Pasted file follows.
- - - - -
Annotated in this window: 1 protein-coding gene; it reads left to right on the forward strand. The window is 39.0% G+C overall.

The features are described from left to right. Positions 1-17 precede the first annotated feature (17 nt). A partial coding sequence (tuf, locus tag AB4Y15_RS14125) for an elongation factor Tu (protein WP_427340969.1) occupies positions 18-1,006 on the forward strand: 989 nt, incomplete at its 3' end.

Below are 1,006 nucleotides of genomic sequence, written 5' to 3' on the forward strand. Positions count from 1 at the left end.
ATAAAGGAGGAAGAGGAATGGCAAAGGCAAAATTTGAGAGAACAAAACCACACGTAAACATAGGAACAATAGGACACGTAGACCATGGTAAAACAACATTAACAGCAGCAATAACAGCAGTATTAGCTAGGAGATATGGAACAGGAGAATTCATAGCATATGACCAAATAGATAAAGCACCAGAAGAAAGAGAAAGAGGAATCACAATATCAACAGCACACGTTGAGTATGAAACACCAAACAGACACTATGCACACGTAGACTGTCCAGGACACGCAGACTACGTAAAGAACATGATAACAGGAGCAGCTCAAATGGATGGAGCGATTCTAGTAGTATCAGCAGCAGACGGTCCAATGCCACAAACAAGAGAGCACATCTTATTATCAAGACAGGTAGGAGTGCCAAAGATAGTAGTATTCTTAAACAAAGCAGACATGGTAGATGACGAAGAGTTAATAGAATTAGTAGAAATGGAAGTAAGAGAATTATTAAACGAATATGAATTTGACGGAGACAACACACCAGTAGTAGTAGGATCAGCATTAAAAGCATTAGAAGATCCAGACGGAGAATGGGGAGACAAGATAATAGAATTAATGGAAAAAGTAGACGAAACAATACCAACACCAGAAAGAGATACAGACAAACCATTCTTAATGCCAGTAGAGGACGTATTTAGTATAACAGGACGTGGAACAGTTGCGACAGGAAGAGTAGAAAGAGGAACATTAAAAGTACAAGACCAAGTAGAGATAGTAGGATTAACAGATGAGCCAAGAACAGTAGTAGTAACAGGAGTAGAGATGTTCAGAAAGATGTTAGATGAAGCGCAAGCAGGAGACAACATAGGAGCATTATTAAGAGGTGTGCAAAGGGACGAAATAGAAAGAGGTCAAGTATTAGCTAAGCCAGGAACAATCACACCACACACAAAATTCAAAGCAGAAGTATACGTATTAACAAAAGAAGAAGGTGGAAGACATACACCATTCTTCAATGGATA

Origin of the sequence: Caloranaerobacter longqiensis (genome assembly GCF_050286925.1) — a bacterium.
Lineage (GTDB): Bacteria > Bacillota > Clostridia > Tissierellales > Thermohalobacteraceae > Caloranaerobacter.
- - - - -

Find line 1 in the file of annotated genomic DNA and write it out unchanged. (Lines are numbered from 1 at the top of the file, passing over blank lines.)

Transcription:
Annotated in this window: 1 protein-coding gene; it reads left to right on the forward strand. The window is 39.0% G+C overall.